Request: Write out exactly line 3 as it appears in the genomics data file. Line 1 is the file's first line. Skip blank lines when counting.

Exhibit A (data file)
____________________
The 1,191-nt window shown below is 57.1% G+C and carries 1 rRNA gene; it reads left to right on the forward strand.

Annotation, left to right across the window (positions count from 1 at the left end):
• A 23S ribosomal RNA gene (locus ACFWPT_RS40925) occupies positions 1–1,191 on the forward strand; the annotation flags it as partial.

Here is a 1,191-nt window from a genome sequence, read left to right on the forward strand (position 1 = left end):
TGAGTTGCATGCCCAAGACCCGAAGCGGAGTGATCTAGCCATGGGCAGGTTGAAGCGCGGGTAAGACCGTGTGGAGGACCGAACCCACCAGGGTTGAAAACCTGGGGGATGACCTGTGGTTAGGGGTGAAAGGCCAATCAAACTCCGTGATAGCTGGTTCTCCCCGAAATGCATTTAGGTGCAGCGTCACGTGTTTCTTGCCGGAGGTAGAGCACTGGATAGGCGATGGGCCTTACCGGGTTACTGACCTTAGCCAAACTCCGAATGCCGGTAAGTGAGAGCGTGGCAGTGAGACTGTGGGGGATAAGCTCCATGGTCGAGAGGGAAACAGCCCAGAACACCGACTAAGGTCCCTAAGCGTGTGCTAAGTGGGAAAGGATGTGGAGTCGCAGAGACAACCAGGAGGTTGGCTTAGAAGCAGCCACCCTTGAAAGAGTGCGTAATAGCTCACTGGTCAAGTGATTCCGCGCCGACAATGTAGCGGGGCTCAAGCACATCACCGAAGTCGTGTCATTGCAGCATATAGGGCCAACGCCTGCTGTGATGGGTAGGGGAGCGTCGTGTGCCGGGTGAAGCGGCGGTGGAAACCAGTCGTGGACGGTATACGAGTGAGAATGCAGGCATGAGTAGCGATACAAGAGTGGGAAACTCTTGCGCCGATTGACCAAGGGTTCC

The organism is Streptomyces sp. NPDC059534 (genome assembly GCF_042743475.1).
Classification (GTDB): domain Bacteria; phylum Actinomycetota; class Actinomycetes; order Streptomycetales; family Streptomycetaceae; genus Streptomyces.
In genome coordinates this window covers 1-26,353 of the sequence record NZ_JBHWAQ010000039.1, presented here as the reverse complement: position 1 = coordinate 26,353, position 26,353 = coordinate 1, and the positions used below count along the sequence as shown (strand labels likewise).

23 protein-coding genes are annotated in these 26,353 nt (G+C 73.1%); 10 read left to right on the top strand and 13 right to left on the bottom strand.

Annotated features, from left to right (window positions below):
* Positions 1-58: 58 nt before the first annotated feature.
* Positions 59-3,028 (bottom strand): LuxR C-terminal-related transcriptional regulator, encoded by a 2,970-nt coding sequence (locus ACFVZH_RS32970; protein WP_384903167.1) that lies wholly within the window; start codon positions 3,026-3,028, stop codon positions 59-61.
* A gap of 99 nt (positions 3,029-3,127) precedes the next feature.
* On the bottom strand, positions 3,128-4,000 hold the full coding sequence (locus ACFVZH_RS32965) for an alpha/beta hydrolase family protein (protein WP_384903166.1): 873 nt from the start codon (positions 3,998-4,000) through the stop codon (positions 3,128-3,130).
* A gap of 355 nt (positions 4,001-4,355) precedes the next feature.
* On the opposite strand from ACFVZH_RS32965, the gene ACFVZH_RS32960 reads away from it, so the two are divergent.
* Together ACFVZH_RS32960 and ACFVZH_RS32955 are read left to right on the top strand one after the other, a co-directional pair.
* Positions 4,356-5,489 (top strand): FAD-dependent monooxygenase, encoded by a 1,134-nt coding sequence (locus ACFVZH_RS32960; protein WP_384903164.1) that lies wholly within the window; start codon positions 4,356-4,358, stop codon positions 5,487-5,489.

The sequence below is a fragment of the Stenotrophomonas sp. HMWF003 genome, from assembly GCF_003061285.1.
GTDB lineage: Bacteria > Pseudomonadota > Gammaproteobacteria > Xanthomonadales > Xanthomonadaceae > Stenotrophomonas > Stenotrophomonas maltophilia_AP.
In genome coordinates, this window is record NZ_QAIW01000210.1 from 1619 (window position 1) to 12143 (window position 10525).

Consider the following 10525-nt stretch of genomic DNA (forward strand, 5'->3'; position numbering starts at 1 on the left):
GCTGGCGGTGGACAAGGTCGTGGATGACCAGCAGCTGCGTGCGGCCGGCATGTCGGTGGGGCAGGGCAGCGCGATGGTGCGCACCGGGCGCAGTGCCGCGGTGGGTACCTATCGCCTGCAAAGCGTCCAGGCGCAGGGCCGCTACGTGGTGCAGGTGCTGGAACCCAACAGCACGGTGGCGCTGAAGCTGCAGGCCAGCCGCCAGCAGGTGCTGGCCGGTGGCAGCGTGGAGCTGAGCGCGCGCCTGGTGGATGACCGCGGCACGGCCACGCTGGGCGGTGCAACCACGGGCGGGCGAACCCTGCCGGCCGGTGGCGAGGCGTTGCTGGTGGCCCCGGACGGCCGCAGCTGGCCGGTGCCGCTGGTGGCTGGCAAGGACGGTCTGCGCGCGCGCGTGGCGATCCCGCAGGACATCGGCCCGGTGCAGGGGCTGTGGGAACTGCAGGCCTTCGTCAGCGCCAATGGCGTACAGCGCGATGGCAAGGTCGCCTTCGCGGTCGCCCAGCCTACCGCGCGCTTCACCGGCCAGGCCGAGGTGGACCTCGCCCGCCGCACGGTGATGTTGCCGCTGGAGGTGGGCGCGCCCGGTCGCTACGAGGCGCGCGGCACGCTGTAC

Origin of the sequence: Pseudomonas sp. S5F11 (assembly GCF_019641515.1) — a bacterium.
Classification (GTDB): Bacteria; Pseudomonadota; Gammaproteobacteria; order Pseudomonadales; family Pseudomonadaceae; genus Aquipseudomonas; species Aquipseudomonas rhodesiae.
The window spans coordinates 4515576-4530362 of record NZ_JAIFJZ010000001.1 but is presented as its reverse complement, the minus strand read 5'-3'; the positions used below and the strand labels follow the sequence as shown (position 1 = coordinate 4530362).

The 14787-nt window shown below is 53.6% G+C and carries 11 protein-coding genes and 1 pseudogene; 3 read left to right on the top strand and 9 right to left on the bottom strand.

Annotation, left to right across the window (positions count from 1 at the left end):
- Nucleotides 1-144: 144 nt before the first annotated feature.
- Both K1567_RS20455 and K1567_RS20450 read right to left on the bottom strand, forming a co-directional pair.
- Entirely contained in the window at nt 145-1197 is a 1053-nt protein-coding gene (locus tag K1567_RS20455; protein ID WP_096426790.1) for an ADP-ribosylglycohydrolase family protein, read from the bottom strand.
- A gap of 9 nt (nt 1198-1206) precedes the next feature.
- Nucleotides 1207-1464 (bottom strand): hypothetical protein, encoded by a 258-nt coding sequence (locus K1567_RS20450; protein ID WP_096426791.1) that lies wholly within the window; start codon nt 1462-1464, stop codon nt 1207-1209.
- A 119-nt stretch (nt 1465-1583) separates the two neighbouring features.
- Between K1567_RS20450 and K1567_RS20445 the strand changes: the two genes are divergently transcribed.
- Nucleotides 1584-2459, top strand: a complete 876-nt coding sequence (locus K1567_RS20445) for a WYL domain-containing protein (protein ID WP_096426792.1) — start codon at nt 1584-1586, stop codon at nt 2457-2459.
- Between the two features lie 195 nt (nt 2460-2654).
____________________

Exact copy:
• A 23S ribosomal RNA gene (locus ACFWPT_RS40925) occupies positions 1–1,191 on the forward strand; the annotation flags it as partial.